So what’s the significance of this passage for Christians in Advent today? We shall have to listen to our gospel reading to find some clues.

Matthew 11.2-15
Jesus gives a typically indirect reply to John the Baptist, when he’s asked by John’s disciples if he is God’s anointed leader, the Messiah. He doesn’t say, ‘Yes! I’m the One!’ but he does quote from various Old Testament passages, including the one we read from Isaiah 35. ‘Are these promised things happening?’ he seems to ask. ‘And if they are, then what conclusions do you draw?’

And then he goes on to draw some conclusions of his own from the ministry of John the Baptist. Matthew has already described John as someone who lived in the wilderness, dressed in hairy robes and with a belt tied around his waist. That seems to be a direct reference to Elijah - who is described in much the same way in the Old Testament. Now Jesus makes explicit that John is indeed Elijah returned from heaven to help Israel in her hour of need.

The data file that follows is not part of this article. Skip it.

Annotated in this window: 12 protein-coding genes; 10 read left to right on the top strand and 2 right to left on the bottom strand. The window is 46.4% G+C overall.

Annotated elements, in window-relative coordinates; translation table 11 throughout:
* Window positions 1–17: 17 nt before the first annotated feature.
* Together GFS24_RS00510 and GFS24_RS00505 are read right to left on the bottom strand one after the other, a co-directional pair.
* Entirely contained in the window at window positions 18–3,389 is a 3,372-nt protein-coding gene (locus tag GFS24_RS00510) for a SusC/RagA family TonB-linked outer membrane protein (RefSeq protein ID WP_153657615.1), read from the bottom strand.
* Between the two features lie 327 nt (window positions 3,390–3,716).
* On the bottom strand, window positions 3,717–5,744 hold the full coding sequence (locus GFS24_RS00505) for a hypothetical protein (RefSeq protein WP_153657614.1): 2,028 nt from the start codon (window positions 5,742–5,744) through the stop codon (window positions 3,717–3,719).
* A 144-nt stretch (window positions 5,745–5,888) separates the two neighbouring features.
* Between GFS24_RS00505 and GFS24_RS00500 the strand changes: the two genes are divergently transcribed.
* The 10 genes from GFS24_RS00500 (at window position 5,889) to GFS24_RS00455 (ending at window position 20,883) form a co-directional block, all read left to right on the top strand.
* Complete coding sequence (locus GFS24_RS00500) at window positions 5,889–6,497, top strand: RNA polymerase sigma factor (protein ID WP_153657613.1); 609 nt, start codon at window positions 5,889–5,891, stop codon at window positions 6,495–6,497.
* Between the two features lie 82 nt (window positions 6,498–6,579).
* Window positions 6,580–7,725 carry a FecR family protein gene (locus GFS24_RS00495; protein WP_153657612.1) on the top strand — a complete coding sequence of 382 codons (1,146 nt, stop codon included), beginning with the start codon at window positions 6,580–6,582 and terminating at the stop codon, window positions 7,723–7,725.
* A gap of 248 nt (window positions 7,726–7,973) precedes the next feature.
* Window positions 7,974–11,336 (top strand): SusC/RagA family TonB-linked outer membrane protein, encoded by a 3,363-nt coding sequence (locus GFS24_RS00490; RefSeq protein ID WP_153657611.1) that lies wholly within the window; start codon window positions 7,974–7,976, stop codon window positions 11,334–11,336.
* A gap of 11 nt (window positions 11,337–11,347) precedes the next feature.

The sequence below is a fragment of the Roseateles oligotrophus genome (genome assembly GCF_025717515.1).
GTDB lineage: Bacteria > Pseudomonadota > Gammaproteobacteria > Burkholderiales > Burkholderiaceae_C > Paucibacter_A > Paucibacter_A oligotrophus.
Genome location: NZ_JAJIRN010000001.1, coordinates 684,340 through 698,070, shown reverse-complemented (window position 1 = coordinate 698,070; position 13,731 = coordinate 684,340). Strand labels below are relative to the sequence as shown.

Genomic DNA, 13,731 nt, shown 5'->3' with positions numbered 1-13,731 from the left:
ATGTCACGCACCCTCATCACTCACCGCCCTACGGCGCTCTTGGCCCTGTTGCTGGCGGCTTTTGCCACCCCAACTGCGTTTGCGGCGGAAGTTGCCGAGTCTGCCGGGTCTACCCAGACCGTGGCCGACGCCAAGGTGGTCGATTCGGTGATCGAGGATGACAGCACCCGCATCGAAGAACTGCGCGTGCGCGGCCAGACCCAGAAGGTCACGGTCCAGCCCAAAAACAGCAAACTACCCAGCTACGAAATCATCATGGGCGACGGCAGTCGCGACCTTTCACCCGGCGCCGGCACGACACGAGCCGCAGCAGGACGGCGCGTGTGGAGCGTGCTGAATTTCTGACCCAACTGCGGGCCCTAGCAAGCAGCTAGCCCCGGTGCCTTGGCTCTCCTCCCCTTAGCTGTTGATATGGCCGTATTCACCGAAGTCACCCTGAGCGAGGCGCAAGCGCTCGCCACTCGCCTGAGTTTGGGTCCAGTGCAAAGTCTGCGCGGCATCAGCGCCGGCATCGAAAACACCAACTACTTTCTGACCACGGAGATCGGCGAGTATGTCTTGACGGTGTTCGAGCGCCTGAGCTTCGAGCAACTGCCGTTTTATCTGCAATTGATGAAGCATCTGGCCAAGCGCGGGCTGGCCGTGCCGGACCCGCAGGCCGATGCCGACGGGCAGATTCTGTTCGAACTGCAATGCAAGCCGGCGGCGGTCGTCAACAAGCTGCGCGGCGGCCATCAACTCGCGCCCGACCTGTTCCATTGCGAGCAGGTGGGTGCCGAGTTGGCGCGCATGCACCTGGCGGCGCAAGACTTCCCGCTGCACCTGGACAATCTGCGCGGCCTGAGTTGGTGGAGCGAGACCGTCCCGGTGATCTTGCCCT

But like all the other prophets before him, and in particular Elijah, John belongs to a time of struggle when people have tried to control religion and spirituality by force, with violence if necessary. Whereas - with the advent of Jesus’ ministry - things are going to change. There will be a new kind of religion and anyone who commits themselves to follow it will be greater than even the greatest adherents of the old time religion. ‘Let those who have ears, hear!’ Jesus adds.

Well, what do you hear Jesus saying? A vicar once preached a sermon about John the Baptist, calling him ‘the last great Jew’, and conveniently overlooking the fact that Jesus is Jewish, not to mention Peter, Paul, Mary and a host of others. I don’t think that’s the message.